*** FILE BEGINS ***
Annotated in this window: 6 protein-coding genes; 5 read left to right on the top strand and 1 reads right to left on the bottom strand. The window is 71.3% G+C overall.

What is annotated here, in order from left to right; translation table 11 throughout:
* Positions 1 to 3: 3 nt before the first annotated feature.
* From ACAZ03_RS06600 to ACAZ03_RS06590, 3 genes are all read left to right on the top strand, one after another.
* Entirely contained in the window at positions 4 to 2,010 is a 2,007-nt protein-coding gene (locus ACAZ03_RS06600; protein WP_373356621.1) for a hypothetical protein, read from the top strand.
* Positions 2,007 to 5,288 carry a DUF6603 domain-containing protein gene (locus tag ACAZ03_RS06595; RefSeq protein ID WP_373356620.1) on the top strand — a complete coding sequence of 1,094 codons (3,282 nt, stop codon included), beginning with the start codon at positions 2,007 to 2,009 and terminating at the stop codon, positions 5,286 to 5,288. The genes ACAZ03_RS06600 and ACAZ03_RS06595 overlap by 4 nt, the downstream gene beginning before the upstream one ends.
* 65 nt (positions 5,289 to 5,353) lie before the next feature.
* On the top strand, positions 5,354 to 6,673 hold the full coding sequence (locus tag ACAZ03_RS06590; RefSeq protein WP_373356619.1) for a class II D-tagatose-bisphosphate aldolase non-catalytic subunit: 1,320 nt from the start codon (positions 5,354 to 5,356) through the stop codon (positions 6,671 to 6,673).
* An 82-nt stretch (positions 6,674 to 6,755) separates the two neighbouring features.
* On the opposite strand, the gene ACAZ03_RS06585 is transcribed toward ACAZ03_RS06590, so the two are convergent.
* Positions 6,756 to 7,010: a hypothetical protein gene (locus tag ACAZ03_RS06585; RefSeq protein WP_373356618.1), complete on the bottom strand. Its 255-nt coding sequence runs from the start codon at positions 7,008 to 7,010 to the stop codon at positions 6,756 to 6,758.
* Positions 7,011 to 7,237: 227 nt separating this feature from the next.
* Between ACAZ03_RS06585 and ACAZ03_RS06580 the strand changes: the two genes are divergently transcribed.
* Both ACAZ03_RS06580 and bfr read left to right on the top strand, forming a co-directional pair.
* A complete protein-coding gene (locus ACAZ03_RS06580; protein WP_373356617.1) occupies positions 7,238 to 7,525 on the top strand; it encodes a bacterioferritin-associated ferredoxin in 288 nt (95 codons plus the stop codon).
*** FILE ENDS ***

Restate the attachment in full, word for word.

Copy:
Annotated in this window: 6 protein-coding genes; 5 read left to right on the top strand and 1 reads right to left on the bottom strand. The window is 71.3% G+C overall.

What is annotated here, in order from left to right; translation table 11 throughout:
* Positions 1 to 3: 3 nt before the first annotated feature.
* From ACAZ03_RS06600 to ACAZ03_RS06590, 3 genes are all read left to right on the top strand, one after another.
* Entirely contained in the window at positions 4 to 2,010 is a 2,007-nt protein-coding gene (locus ACAZ03_RS06600; protein WP_373356621.1) for a hypothetical protein, read from the top strand.
* Positions 2,007 to 5,288 carry a DUF6603 domain-containing protein gene (locus tag ACAZ03_RS06595; RefSeq protein ID WP_373356620.1) on the top strand — a complete coding sequence of 1,094 codons (3,282 nt, stop codon included), beginning with the start codon at positions 2,007 to 2,009 and terminating at the stop codon, positions 5,286 to 5,288. The genes ACAZ03_RS06600 and ACAZ03_RS06595 overlap by 4 nt, the downstream gene beginning before the upstream one ends.
* 65 nt (positions 5,289 to 5,353) lie before the next feature.
* On the top strand, positions 5,354 to 6,673 hold the full coding sequence (locus tag ACAZ03_RS06590; RefSeq protein WP_373356619.1) for a class II D-tagatose-bisphosphate aldolase non-catalytic subunit: 1,320 nt from the start codon (positions 5,354 to 5,356) through the stop codon (positions 6,671 to 6,673).
* An 82-nt stretch (positions 6,674 to 6,755) separates the two neighbouring features.
* On the opposite strand, the gene ACAZ03_RS06585 is transcribed toward ACAZ03_RS06590, so the two are convergent.
* Positions 6,756 to 7,010: a hypothetical protein gene (locus tag ACAZ03_RS06585; RefSeq protein WP_373356618.1), complete on the bottom strand. Its 255-nt coding sequence runs from the start codon at positions 7,008 to 7,010 to the stop codon at positions 6,756 to 6,758.
* Positions 7,011 to 7,237: 227 nt separating this feature from the next.
* Between ACAZ03_RS06585 and ACAZ03_RS06580 the strand changes: the two genes are divergently transcribed.
* Both ACAZ03_RS06580 and bfr read left to right on the top strand, forming a co-directional pair.
* A complete protein-coding gene (locus ACAZ03_RS06580; protein WP_373356617.1) occupies positions 7,238 to 7,525 on the top strand; it encodes a bacterioferritin-associated ferredoxin in 288 nt (95 codons plus the stop codon).